BOOK REVIEW by Willard Manus

MAIDENHAIR, the latest novel by the Russian writer Mikhail Shishkin (translated by Marian Schwartz), is an extraordinary literary achievement. Dizzingly intricate, packed with complex, fascinating characters, the book creates its own world, its own universe really.

It begins in a deceptively simple and straightforward way, with the book's protagonist, a Russian working as a translator for the Swiss authorities interviewing a small army of asylum-seekers and reporting on the ongoing bureaucratic wranglings. Then the story's focus shifts to the translator's personal life: his failed marriage back in Russia and strained relationship with his son. Then, abruptly, the narrative switches to Rome, where the protagonist and his ex-wife once were happy. The search for that lost Eden is one of MAIDENHAIR'S many themes; the others include an investigation of Western cultural values, the invention of an ancient, mythical civilization, ruminations on history, wars, love and death.

Also prominent in the novel are the memoirs of a young, fetching Russian singer, one who becomes a diva during the last days of Czarism and manages to hold on to her popularity in the Soviet Union, surviving not just the revolution but the Stalinist purges and repression that followed it.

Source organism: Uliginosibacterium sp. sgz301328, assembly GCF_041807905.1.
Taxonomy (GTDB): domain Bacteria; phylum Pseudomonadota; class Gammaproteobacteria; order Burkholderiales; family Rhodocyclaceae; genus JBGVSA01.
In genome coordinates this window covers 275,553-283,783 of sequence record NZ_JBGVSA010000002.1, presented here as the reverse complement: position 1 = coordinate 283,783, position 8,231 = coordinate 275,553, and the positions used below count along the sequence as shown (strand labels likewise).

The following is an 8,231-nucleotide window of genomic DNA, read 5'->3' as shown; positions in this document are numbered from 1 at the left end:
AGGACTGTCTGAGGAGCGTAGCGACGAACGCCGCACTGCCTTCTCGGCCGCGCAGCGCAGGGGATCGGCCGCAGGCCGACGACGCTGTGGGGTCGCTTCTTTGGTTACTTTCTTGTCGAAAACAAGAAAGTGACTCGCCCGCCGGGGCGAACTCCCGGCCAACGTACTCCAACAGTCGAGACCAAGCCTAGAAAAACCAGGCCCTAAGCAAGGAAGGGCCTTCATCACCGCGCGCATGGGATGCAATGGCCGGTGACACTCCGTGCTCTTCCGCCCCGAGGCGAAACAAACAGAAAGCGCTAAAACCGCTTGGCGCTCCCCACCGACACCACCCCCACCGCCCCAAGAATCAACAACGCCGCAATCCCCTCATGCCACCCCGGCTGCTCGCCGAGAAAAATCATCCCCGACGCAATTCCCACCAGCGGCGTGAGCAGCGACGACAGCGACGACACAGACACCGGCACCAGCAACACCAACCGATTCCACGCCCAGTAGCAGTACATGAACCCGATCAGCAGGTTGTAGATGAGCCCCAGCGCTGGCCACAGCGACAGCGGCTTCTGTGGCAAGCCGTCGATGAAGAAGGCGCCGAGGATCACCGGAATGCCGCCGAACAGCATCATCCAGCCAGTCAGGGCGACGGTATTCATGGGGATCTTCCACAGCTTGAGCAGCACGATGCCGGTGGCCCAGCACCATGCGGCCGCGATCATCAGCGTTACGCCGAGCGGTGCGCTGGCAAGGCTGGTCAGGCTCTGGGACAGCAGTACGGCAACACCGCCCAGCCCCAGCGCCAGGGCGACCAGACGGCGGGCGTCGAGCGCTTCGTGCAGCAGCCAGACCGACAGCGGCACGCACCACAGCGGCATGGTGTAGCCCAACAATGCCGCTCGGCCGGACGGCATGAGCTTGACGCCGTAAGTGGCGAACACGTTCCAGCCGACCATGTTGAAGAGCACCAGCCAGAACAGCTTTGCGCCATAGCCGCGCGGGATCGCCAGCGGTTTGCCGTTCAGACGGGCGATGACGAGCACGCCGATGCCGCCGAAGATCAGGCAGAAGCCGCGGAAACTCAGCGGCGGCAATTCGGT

Past and present are intertwined in MAIDENHAIR; the real and the invented as well. Shishkin does not delineate the separate worlds of his book: they simply wrap themselves around each other, with no warning signs to alert the reader. This makes MAIDENHAIR a challenging book to read, but if one stays with it, the rewards are profoundly satisfying.

It helps that Shiskin's prose is alive, wise and tender. MAIDENHAIR is five hunded pages long, but it still manages to hold you in its magical spell from start to finish.

(Published by Open Letter, the University of Rochester's nonprofit, literary translation press.